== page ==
Fugitive Emissions

Commentary on a side event entitled:

Catalyzing Pre-2020 Mitigation Action: Phasing Down HFCs & Reducing Methane Emissions
This event will focus on how countries can take tangible actions now to help close the gigatonne gap, through on the ground projects that reduce methane emissions and phasing down HFCs under the Montreal Protocol.

The lcop3argest source of atmospheric methane in the U.S. in place of coal is natural gas. It’s a significant climate benefit – if it’s not leaking like a sieve. According to the BlueGreen Alliance, it is.

As the U.S. increases its production of natural gas, one problem that goes unforeseen is the leaking of methane from decrepit pipelines. Some pipelines are so old they are made out of wood and are inefficient in keeping the gas from escaping. Pipes made from cast iron and bare steel are also “leaking like crazy”. Just under American cities, these pipes are leaking significantly (Boston, San Francisco etc.)  and are estimated to be equivalent to all the cars and pickups in the entire city of Pennsylvania.  The realization is that there needs to be more research; it is ambiguous as to where all the leaks are in the system.  Massachusetts ratepayers have paid over $1.5 billion for natural gas that never made it to their homes. Conservation Law Foundation President John Kassel noted on the issue:

“…the 3,356 separate natural gas leaks under the streets of Boston reminds us that, as we walk or drive down the street, we are often driving through an invisible cloud of natural gas leaking from aging pipes. If you are like me, to accept the avoidable risk of a predictably volatile gas is deeply unsettling.”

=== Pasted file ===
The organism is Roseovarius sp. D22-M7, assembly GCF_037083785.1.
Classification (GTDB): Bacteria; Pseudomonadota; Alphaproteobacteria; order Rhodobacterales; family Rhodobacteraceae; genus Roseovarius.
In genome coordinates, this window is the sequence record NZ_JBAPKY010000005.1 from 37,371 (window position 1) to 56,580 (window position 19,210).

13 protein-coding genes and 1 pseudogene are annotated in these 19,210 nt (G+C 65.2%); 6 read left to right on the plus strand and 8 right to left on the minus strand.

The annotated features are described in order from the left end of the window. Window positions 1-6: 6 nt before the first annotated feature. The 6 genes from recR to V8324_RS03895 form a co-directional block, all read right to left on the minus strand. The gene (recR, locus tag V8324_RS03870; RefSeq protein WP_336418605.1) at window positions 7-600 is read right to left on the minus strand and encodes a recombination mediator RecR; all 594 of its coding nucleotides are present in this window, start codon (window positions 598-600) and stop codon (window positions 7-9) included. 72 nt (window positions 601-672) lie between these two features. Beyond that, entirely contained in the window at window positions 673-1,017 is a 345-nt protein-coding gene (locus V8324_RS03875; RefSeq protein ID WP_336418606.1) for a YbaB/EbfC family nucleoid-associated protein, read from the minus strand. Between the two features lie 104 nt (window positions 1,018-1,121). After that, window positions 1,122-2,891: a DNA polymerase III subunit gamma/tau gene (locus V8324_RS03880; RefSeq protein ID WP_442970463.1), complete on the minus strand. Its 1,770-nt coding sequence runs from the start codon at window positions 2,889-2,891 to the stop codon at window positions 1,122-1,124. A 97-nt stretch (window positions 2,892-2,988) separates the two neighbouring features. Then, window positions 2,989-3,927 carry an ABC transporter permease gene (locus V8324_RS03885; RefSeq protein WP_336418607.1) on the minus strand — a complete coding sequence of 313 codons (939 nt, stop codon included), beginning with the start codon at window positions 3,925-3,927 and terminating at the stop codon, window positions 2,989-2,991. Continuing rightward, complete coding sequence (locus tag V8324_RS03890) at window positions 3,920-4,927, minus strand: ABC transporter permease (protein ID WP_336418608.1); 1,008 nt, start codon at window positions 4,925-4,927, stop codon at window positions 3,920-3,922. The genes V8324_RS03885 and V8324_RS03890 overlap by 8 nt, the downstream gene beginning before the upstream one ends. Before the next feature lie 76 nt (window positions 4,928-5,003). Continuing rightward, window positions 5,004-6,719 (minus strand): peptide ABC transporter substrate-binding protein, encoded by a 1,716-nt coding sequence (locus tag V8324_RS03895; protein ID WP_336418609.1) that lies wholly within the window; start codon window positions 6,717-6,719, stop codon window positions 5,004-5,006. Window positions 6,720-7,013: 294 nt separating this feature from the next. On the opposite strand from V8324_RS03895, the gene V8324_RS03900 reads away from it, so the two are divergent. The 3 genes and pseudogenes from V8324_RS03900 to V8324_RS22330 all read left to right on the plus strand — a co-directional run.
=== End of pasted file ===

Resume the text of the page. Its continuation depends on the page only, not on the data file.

There are estimated to be 91,000 miles of leaking pipes. The solution presented  by the panel is to focus on the state level, passing laws allowing utilities to asses a rate case and funding to go through an accelerated pipeline replacement program. Utilities need to figure out a way to fund it. It is an expensive proposition. the recommendation involves setting up a program that allows utilities, to go to consumers, to put money on their bill – to replace these leaking pipes.  A $4-$12 per year  figure is estimated for each participating household. The BlueGreen Alliance notes this “may be an overstatement” because we are already paying for leaking gas. Risk management is outlined here in the World Resources Institute’s working paper.

The primary component of natural gas, methane is 72 times stronger as a greenhouse gas than carbon dioxide (CO2) over a 20-year horizon; 25 times stronger over a 100-year horizon. While methane represents only about 10-12% of all U.S. greenhouse gas emissions, its potency – if unchecked – could significantly deliquesce what is perhaps the most talked-about benefit of more natural gas in America’s, and the world’s, energy future.